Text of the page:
Jayasuriya-Illesinghe_Vathsala.pdf (359.72 kB)

Role models and teachers: medical students perception of teaching-learning methods in clinical settings, a qualitative study from Sri Lanka.

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journal contribution
posted on 23.06.2021, 16:25 by Vathsala Jayasuriya-Illesinghe, Ishra Nazeer, Lathika Athauda, Jennifer Perera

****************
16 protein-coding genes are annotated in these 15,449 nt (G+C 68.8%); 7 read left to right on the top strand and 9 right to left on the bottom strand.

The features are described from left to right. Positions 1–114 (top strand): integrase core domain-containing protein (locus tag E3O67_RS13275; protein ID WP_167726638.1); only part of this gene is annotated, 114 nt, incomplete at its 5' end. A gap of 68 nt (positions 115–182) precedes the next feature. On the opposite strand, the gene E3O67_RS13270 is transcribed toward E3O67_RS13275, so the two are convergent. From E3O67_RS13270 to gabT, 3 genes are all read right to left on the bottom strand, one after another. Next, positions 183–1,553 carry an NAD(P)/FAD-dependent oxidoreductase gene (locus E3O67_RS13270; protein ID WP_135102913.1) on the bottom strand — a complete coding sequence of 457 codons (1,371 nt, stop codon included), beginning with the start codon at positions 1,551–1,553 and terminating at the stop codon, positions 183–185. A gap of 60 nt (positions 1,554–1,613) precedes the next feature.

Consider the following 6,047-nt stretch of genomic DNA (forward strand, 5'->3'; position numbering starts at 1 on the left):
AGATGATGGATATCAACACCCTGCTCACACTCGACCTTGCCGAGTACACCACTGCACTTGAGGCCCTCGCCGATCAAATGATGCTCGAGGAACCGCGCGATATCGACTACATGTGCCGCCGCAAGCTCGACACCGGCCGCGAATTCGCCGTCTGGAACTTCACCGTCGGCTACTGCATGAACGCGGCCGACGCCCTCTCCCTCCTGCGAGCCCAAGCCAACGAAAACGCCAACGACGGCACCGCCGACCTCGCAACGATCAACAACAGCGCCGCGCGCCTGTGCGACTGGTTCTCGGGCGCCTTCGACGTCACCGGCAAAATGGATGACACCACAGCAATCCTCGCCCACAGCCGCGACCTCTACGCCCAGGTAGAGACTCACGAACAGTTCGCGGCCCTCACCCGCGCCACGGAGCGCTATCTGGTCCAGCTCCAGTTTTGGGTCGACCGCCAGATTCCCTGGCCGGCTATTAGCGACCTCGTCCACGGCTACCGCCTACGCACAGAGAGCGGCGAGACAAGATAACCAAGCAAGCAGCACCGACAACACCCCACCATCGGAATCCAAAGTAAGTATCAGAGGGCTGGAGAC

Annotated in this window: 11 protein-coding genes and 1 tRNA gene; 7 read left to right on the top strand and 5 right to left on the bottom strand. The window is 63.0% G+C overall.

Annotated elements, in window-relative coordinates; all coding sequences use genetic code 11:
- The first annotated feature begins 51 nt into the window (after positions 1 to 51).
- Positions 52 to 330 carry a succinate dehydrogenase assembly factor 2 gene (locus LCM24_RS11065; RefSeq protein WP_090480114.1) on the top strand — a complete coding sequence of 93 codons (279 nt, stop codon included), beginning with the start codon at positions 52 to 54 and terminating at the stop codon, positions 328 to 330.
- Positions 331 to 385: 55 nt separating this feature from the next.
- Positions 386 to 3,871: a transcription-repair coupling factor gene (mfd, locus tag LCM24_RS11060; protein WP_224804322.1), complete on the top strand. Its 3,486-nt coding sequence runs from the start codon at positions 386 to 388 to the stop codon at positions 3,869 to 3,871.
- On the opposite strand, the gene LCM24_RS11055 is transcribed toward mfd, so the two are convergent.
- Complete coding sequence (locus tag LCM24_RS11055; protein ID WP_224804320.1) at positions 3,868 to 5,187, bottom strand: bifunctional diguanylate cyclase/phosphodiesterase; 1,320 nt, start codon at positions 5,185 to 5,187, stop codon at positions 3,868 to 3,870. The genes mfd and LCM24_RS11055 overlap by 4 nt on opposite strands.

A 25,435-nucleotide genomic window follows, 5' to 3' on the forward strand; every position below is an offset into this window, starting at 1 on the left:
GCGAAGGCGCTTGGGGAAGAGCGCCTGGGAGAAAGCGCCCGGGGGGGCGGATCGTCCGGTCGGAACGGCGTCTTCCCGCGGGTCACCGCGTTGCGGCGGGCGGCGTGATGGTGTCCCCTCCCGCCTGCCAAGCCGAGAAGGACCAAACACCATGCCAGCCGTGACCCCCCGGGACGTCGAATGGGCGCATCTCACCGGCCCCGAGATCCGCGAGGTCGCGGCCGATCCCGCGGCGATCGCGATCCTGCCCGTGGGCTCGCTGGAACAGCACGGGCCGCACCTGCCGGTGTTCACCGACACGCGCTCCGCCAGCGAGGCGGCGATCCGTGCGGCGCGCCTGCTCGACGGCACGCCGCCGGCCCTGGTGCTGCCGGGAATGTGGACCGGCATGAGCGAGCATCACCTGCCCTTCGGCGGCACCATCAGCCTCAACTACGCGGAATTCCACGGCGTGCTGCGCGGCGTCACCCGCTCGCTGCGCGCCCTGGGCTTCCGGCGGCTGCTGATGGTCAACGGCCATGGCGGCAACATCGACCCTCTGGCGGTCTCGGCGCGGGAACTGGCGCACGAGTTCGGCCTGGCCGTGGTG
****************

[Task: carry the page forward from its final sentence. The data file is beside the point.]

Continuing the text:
Background Medical education research in general, and those focusing on clinical settings in particular, have been a low priority in South Asia. This explorative study from 3 medical schools in Sri Lanka, a South Asian country, describes undergraduate medical students’ experiences during their final year clinical training with the aim of understanding the teaching-learning experiences. Methods Using qualitative methods we conducted an exploratory study. Twenty eight graduates from 3 medical schools participated in individual interviews. Interview recordings were transcribed verbatim and analyzed using qualitative content analysis method. Results Emergent themes revealed 2 types of teaching-learning experiences, role modeling, and purposive teaching. In role modelling, students were expected to observe teachers while they conduct their clinical work, however, this method failed to create positive learning experiences. The clinical teachers who predominantly used this method appeared to be ‘figurative’ role models and were not perceived as modelling professional behaviors. In contrast, purposeful teaching allowed dedicated time for teacher-student interactions and teachers who created these learning experiences were more likely to be seen as ‘true’ role models. Students’ responses and reciprocations to these interactions were influenced by their perception of teachers’ behaviors, attitudes, and the type of teaching-learning situations created for them. Conclusions Making a distinction between role modeling and purposeful teaching is important for students in clinical training settings. Clinical teachers’ awareness of their own manifest professional characterizes, attitudes, and behaviors, could help create better teaching-learning experiences. Moreover, broader systemic reforms are needed to address the prevailing culture of teaching by humiliation and subordination.